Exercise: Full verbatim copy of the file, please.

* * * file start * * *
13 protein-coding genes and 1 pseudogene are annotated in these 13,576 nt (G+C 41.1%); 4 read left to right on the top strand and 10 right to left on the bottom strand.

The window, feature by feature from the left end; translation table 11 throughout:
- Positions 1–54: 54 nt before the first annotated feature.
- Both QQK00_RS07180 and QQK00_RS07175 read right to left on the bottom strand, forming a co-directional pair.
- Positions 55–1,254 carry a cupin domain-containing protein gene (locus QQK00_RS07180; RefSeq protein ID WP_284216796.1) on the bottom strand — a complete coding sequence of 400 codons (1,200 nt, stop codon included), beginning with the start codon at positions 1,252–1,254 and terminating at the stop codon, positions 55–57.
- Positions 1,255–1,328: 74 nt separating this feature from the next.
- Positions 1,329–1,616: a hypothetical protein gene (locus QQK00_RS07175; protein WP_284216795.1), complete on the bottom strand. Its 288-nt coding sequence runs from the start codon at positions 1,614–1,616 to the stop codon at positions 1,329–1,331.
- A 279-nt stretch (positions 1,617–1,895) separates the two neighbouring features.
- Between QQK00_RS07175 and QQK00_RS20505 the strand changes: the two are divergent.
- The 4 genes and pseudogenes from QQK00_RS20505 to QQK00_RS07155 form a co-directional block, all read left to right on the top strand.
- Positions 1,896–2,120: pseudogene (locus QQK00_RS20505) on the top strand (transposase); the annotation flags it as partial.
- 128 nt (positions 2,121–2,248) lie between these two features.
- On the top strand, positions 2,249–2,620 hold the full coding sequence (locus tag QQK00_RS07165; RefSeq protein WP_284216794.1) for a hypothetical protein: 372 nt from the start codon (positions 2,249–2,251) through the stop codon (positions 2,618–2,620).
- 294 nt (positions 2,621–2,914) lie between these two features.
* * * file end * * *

13 protein-coding genes and 1 pseudogene are annotated in these 13,576 nt (G+C 41.1%); 4 read left to right on the top strand and 10 right to left on the bottom strand.

The window, feature by feature from the left end; translation table 11 throughout:
- Positions 1–54: 54 nt before the first annotated feature.
- Both QQK00_RS07180 and QQK00_RS07175 read right to left on the bottom strand, forming a co-directional pair.
- Positions 55–1,254 carry a cupin domain-containing protein gene (locus QQK00_RS07180; RefSeq protein ID WP_284216796.1) on the bottom strand — a complete coding sequence of 400 codons (1,200 nt, stop codon included), beginning with the start codon at positions 1,252–1,254 and terminating at the stop codon, positions 55–57.
- Positions 1,255–1,328: 74 nt separating this feature from the next.
- Positions 1,329–1,616: a hypothetical protein gene (locus QQK00_RS07175; protein WP_284216795.1), complete on the bottom strand. Its 288-nt coding sequence runs from the start codon at positions 1,614–1,616 to the stop codon at positions 1,329–1,331.
- A 279-nt stretch (positions 1,617–1,895) separates the two neighbouring features.
- Between QQK00_RS07175 and QQK00_RS20505 the strand changes: the two are divergent.
- The 4 genes and pseudogenes from QQK00_RS20505 to QQK00_RS07155 form a co-directional block, all read left to right on the top strand.
- Positions 1,896–2,120: pseudogene (locus QQK00_RS20505) on the top strand (transposase); the annotation flags it as partial.
- 128 nt (positions 2,121–2,248) lie between these two features.
- On the top strand, positions 2,249–2,620 hold the full coding sequence (locus tag QQK00_RS07165; RefSeq protein WP_284216794.1) for a hypothetical protein: 372 nt from the start codon (positions 2,249–2,251) through the stop codon (positions 2,618–2,620).
- 294 nt (positions 2,621–2,914) lie between these two features.